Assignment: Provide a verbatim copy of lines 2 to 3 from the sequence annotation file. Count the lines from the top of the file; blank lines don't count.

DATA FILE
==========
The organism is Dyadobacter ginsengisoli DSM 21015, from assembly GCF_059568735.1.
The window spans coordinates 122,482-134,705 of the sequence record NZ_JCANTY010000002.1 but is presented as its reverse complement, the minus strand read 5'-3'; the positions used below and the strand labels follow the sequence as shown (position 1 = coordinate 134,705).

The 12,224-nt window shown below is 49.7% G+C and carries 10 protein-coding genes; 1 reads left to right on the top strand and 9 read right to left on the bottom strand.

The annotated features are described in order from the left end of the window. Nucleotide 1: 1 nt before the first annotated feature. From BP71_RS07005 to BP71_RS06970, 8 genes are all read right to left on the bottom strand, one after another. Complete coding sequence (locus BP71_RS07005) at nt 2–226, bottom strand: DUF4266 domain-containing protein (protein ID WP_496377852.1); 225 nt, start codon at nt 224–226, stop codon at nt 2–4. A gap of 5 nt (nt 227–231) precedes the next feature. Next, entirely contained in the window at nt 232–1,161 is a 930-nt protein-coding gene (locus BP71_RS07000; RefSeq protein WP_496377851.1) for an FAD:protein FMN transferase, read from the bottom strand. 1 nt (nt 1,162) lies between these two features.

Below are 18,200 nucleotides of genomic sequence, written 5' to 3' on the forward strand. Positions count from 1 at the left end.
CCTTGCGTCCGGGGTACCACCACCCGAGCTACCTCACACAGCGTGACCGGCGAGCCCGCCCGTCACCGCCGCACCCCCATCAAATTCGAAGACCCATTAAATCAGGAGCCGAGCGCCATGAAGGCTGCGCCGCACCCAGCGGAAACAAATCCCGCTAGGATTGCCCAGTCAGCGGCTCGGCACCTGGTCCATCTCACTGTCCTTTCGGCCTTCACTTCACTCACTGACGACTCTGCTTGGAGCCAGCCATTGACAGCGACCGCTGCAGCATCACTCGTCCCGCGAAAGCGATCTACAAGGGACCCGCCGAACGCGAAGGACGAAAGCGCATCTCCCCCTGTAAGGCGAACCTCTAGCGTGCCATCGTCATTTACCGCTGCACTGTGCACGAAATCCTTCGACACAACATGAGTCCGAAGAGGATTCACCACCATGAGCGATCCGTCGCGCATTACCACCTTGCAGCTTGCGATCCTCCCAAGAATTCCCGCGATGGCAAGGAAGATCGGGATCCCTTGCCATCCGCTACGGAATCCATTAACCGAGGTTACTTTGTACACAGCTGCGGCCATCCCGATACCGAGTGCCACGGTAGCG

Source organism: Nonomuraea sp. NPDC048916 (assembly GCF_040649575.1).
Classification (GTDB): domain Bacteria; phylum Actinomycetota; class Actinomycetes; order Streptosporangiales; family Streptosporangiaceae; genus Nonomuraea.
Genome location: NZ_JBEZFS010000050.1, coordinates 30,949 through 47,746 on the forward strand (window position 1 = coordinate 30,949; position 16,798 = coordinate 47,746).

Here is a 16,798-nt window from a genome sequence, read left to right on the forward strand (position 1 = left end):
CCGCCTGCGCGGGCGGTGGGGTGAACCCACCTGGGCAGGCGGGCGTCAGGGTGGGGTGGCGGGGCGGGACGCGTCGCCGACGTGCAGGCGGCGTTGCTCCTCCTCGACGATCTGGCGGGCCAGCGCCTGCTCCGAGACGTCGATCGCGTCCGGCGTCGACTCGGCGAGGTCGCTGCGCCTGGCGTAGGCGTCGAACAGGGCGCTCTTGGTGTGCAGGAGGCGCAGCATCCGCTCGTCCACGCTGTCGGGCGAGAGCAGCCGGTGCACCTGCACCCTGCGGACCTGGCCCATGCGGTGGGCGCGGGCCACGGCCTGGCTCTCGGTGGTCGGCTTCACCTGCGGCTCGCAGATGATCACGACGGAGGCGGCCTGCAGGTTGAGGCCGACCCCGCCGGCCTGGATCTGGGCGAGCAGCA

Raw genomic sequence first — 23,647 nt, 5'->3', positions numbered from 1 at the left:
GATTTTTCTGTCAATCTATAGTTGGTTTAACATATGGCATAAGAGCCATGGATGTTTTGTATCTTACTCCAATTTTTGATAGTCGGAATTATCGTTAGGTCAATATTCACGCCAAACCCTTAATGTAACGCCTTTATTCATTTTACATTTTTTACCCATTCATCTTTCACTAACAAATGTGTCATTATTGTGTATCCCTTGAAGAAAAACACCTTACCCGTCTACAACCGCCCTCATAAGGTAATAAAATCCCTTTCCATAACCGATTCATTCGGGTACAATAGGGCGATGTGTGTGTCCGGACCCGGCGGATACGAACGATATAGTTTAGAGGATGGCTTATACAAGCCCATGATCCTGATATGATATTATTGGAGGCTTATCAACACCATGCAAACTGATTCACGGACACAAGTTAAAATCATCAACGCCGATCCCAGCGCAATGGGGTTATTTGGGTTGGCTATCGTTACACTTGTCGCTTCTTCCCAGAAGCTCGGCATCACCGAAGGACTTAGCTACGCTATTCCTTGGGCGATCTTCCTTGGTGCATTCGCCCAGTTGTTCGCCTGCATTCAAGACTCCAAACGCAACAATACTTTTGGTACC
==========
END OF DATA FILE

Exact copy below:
The window spans coordinates 122,482-134,705 of the sequence record NZ_JCANTY010000002.1 but is presented as its reverse complement, the minus strand read 5'-3'; the positions used below and the strand labels follow the sequence as shown (position 1 = coordinate 134,705).

The 12,224-nt window shown below is 49.7% G+C and carries 10 protein-coding genes; 1 reads left to right on the top strand and 9 read right to left on the bottom strand.